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Welcome to The Repair Shop,
where cherished family heirlooms are brought back to life.
This is the workshop of dreams.
Home to furniture restorer, Jay Blades.
Nowadays, everybody spends a fortune on stuff
that once it's broken, they just bin it.
But everybody has something that means too much to be thrown away,
and that's where we come in.
Working alongside Jay
will be some of the country's leading craftspeople.
Every piece has its own story.
It's amazing to think some of my work becomes a part of that story.
I've always played with things, I've always repaired things,
and I just love it.
There is a real pleasure in bringing people's pieces
back to life again.
Each with their own unique set of skills...
The right tool for the right job.
..they will resurrect,
revive and rejuvenate
and irreplaceable pieces of family history.
Wow! She's fantastic!
Bringing both the objects...
-This is what I remember.
..and the memories that they hold...
-..back to life.
Oh, my God!
In the Repair Shop today, Steve is stumped by a precious wartime clock.
I'm just too nervous that it's going to actually end in tears.
And Dom comes unstuck with some heavy metal.
I've come so far, we're so close now to getting it completely apart.
I can't leave it. I've got to try and get it off.
But first in the Repair Shop,
actress Anne Marriott has brought a fragile reminder of her late husband.
-All right? I'll take that for you.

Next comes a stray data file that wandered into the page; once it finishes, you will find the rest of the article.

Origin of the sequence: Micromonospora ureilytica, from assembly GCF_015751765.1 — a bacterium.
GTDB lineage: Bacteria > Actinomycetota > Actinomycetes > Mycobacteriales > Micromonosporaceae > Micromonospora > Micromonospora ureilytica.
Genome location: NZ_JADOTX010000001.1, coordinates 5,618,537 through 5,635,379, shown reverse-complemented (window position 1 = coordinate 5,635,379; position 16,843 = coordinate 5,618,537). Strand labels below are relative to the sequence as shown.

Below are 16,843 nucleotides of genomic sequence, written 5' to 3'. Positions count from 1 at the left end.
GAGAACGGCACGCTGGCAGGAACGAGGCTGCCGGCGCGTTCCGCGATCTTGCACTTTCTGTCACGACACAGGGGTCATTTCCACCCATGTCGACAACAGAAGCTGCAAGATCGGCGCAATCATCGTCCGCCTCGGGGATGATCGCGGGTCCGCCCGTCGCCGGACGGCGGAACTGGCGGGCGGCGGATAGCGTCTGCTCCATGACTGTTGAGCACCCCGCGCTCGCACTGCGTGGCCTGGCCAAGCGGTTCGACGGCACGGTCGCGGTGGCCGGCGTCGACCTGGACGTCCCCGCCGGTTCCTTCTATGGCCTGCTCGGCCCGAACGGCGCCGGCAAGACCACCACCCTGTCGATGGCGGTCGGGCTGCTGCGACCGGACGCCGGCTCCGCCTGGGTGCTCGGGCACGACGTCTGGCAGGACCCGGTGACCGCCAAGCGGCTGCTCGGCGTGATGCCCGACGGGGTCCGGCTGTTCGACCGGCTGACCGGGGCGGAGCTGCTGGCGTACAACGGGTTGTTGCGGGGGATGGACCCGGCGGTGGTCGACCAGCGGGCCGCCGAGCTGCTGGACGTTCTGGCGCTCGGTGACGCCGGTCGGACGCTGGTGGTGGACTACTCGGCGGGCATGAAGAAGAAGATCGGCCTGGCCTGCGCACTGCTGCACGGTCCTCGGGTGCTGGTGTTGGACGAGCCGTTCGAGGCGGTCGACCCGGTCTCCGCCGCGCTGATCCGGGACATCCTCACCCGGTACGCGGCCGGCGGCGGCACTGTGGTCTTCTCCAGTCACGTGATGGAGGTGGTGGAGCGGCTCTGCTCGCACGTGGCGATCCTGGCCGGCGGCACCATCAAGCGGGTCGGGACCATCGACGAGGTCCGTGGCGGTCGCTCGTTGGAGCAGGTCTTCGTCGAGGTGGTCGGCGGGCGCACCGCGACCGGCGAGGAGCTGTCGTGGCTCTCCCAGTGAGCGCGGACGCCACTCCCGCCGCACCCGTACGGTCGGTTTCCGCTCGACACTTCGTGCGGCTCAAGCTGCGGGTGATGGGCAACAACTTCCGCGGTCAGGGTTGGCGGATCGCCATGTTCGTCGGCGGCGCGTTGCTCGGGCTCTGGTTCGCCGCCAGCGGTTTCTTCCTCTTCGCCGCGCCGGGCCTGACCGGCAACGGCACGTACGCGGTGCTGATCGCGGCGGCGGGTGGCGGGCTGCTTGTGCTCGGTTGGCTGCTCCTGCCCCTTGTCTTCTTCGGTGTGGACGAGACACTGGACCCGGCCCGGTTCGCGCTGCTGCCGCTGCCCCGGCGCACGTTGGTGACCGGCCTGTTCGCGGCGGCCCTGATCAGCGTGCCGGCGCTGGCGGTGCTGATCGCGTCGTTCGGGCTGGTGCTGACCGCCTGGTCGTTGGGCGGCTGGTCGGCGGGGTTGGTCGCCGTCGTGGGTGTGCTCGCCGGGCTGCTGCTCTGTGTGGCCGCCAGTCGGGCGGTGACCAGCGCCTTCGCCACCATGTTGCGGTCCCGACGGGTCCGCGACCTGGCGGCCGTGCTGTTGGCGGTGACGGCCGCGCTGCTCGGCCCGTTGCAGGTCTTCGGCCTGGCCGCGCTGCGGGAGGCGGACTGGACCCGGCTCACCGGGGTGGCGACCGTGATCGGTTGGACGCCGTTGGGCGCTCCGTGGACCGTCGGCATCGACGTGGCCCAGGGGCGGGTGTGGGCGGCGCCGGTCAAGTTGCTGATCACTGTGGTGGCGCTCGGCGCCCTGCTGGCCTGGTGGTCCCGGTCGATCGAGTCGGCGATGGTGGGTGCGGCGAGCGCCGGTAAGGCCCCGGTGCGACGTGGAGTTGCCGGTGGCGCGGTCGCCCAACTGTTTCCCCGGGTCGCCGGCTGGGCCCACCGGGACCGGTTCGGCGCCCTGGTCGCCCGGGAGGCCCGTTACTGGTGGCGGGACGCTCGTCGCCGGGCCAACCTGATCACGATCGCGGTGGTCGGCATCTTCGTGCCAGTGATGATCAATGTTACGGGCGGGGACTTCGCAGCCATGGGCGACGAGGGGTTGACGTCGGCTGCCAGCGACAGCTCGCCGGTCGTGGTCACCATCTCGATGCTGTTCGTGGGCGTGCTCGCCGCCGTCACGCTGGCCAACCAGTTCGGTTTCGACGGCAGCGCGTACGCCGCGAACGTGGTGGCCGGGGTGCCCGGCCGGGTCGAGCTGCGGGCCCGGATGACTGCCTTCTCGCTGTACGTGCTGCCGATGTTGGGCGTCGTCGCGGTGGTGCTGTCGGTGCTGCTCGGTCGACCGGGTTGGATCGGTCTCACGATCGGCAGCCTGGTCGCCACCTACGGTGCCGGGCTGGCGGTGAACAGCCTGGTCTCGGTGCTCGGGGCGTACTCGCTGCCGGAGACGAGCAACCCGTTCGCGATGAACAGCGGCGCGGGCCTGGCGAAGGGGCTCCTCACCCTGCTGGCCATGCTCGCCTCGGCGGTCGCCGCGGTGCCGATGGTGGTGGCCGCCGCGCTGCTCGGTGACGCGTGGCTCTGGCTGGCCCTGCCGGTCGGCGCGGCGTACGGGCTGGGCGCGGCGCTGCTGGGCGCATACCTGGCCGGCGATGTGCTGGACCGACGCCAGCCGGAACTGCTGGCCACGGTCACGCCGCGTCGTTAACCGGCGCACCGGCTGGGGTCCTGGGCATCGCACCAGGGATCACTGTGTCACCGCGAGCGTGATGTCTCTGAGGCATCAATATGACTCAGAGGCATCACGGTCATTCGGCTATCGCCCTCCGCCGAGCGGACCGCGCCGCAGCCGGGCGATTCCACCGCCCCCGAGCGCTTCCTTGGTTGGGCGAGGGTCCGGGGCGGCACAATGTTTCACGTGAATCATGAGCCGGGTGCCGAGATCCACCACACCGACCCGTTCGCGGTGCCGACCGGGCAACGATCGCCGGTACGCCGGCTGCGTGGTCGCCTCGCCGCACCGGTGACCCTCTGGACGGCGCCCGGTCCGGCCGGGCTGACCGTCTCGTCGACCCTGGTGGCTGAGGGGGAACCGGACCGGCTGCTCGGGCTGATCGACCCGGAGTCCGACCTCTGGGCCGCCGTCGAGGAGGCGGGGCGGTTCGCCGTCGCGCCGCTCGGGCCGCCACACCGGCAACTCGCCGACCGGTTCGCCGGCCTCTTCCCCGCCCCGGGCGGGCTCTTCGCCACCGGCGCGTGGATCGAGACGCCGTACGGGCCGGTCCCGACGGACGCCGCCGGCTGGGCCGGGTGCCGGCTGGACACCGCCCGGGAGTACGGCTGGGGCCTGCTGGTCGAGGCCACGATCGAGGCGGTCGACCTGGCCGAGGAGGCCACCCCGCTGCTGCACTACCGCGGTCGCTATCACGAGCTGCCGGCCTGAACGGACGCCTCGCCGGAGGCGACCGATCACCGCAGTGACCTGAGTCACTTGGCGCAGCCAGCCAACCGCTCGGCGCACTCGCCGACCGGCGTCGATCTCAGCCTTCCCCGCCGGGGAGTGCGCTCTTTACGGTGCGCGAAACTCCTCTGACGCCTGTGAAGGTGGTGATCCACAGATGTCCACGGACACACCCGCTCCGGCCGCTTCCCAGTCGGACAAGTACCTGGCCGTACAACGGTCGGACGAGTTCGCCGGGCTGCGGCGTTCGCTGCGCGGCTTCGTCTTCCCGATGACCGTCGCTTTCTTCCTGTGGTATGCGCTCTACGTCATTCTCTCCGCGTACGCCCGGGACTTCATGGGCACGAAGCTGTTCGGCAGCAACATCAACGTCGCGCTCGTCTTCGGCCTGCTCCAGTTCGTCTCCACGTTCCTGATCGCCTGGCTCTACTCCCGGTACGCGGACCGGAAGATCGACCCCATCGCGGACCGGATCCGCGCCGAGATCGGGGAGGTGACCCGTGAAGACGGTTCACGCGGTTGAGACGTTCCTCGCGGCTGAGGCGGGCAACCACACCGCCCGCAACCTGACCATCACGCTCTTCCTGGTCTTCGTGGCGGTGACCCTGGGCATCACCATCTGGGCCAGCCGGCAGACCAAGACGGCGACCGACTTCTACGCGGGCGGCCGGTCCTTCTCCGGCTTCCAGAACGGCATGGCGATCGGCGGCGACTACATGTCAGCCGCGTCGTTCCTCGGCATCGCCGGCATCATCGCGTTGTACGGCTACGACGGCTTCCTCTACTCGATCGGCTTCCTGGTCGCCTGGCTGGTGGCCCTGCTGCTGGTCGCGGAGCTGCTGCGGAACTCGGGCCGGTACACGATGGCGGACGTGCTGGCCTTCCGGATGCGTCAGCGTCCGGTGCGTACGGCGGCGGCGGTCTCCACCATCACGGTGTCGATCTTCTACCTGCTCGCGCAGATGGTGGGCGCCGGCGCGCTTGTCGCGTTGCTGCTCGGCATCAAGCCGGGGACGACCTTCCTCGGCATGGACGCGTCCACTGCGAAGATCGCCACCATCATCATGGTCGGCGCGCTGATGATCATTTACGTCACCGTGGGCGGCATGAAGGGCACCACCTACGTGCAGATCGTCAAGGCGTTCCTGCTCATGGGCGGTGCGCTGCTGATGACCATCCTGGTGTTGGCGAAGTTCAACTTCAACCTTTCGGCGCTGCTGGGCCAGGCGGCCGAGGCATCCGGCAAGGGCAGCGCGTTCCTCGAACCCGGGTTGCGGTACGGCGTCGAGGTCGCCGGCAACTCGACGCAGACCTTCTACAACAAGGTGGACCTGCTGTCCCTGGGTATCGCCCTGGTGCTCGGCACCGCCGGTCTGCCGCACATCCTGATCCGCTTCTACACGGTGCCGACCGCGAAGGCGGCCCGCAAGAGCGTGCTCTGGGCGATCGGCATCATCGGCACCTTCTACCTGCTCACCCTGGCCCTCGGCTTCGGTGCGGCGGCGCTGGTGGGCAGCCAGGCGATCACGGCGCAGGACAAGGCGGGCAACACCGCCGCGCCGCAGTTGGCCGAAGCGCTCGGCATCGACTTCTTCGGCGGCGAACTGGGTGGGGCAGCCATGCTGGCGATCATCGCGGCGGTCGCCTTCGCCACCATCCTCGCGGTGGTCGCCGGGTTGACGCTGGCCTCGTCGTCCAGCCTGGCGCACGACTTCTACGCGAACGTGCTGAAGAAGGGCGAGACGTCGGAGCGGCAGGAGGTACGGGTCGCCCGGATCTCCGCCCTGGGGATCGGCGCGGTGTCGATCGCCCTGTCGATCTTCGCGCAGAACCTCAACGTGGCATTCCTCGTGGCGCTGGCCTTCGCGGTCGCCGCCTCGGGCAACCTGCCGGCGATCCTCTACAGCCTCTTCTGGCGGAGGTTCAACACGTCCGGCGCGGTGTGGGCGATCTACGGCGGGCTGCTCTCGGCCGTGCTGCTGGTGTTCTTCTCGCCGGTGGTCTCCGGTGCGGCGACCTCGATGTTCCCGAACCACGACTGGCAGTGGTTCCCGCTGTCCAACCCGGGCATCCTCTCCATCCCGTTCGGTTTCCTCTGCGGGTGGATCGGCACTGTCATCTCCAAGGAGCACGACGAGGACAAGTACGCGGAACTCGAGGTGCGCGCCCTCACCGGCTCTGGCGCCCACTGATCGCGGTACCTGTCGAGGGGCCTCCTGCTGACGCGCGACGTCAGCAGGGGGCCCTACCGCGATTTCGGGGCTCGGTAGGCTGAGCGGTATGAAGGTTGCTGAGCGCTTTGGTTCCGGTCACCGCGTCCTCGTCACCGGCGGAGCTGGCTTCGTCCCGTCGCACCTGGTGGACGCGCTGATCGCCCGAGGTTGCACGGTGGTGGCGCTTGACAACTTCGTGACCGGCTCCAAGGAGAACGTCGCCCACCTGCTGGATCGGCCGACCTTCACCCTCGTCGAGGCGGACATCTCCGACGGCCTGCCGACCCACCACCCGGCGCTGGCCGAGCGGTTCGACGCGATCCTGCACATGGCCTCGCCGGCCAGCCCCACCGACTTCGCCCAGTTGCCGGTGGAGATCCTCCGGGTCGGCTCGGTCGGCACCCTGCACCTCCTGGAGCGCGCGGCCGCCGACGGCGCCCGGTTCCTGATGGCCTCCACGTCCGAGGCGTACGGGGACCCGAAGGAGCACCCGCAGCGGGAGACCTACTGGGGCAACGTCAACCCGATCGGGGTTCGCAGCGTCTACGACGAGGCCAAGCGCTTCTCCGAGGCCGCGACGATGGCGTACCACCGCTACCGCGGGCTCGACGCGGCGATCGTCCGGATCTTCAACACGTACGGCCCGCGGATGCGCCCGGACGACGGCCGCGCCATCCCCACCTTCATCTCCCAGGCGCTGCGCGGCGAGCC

-Thank you very much.
The man for this job is resident stained-glass craftsman Matt Nickels.
-Hi, there, I'm Matt.
Let's have a look at this, then.
What are we opening here?
These are pieces of glass
that my husband rescued from an old music hall theatre, the Old Bedford,
when it was being sort of finally demolished.
These pieces, I guess, must have come perhaps from
in-between the auditorium and, say, the bar at the back.
-To indicate to people where their seats were.
-Oh, that goes in there.
-Yeah, the orchestra.
-I think this...
-This one's boxes.
-The posh seats, I guess.
The posh seats? OK.
The Bedford Theatre opened in Camden, North London, in 1899,
and was a much-loved variety venue until it closed 60 years later.
It lay derelict before it was finally demolished.
-Your husband rescued them?
I have a vision in my mind of him sort of stumbling over fallen masonry,
discovering these dusty objects,
fishing them out and realising the treasures they are.
Must have fallen in love with them, really.
Sadly, after his death,
they spent years wrapped in newspaper and up in an attic.
What do you reckon, can you do something with these?
I can, I can indeed.
It's nice when you look at this one that there's no broken glass.
This one is obviously part of a bigger window,
so you can see all of the lead has been cut at the joints there.
So from a kind of restoration point of view,
I think this one is going to be the easiest one.
So if you leave them with us,
Matt is definitely going to work his magic
and restore them back to their former glory.
That will be absolutely wonderful.
-Thanks a bunch.
-Yeah. Thanks very much.
-Take care now.
To have them looking the way they are supposed to look,